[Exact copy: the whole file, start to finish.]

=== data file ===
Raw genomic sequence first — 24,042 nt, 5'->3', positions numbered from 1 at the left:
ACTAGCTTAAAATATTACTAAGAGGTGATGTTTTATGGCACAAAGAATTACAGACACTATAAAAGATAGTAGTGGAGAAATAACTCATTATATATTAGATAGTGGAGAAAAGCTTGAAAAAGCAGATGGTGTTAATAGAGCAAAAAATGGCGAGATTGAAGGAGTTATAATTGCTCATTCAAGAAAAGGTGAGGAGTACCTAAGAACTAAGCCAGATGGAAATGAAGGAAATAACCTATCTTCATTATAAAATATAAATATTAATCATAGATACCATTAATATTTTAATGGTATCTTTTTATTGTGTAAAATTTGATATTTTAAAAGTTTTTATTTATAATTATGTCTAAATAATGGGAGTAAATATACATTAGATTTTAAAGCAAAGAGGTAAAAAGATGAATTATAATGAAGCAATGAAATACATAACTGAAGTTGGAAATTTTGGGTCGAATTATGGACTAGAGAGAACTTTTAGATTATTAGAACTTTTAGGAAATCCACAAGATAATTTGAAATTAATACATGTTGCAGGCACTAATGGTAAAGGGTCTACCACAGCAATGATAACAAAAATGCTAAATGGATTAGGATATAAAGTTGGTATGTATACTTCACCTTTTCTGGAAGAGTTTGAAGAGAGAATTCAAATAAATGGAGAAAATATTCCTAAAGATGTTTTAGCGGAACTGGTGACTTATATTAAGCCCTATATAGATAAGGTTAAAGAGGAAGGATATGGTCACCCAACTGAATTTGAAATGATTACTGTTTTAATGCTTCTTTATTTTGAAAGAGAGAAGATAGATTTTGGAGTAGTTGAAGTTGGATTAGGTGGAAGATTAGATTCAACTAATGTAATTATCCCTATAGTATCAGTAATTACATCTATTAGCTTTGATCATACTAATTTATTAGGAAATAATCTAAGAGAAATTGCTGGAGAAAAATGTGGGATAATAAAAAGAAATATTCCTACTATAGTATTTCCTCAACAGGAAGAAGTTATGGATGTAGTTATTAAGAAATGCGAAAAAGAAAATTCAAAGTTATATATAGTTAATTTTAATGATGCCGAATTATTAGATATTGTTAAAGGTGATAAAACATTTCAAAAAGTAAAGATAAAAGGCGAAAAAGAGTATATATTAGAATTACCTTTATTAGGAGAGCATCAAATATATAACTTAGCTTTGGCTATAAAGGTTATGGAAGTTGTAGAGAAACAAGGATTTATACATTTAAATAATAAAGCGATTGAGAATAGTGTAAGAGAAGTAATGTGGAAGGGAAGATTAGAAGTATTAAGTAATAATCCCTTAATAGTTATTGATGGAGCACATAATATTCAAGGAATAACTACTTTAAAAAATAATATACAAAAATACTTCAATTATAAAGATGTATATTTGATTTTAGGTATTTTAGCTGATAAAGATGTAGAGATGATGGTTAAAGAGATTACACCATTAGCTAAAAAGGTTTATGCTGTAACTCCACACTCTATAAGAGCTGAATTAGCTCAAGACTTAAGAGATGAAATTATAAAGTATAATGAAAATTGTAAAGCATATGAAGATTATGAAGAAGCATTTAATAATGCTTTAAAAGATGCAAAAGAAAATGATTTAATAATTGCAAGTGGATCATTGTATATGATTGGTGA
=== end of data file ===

Raw genomic sequence first — 24,042 nt, 5'->3', positions numbered from 1 at the left:
ACTAGCTTAAAATATTACTAAGAGGTGATGTTTTATGGCACAAAGAATTACAGACACTATAAAAGATAGTAGTGGAGAAATAACTCATTATATATTAGATAGTGGAGAAAAGCTTGAAAAAGCAGATGGTGTTAATAGAGCAAAAAATGGCGAGATTGAAGGAGTTATAATTGCTCATTCAAGAAAAGGTGAGGAGTACCTAAGAACTAAGCCAGATGGAAATGAAGGAAATAACCTATCTTCATTATAAAATATAAATATTAATCATAGATACCATTAATATTTTAATGGTATCTTTTTATTGTGTAAAATTTGATATTTTAAAAGTTTTTATTTATAATTATGTCTAAATAATGGGAGTAAATATACATTAGATTTTAAAGCAAAGAGGTAAAAAGATGAATTATAATGAAGCAATGAAATACATAACTGAAGTTGGAAATTTTGGGTCGAATTATGGACTAGAGAGAACTTTTAGATTATTAGAACTTTTAGGAAATCCACAAGATAATTTGAAATTAATACATGTTGCAGGCACTAATGGTAAAGGGTCTACCACAGCAATGATAACAAAAATGCTAAATGGATTAGGATATAAAGTTGGTATGTATACTTCACCTTTTCTGGAAGAGTTTGAAGAGAGAATTCAAATAAATGGAGAAAATATTCCTAAAGATGTTTTAGCGGAACTGGTGACTTATATTAAGCCCTATATAGATAAGGTTAAAGAGGAAGGATATGGTCACCCAACTGAATTTGAAATGATTACTGTTTTAATGCTTCTTTATTTTGAAAGAGAGAAGATAGATTTTGGAGTAGTTGAAGTTGGATTAGGTGGAAGATTAGATTCAACTAATGTAATTATCCCTATAGTATCAGTAATTACATCTATTAGCTTTGATCATACTAATTTATTAGGAAATAATCTAAGAGAAATTGCTGGAGAAAAATGTGGGATAATAAAAAGAAATATTCCTACTATAGTATTTCCTCAACAGGAAGAAGTTATGGATGTAGTTATTAAGAAATGCGAAAAAGAAAATTCAAAGTTATATATAGTTAATTTTAATGATGCCGAATTATTAGATATTGTTAAAGGTGATAAAACATTTCAAAAAGTAAAGATAAAAGGCGAAAAAGAGTATATATTAGAATTACCTTTATTAGGAGAGCATCAAATATATAACTTAGCTTTGGCTATAAAGGTTATGGAAGTTGTAGAGAAACAAGGATTTATACATTTAAATAATAAAGCGATTGAGAATAGTGTAAGAGAAGTAATGTGGAAGGGAAGATTAGAAGTATTAAGTAATAATCCCTTAATAGTTATTGATGGAGCACATAATATTCAAGGAATAACTACTTTAAAAAATAATATACAAAAATACTTCAATTATAAAGATGTATATTTGATTTTAGGTATTTTAGCTGATAAAGATGTAGAGATGATGGTTAAAGAGATTACACCATTAGCTAAAAAGGTTTATGCTGTAACTCCACACTCTATAAGAGCTGAATTAGCTCAAGACTTAAGAGATGAAATTATAAAGTATAATGAAAATTGTAAAGCATATGAAGATTATGAAGAAGCATTTAATAATGCTTTAAAAGATGCAAAAGAAAATGATTTAATAATTGCAAGTGGATCATTGTATATGATTGGTGA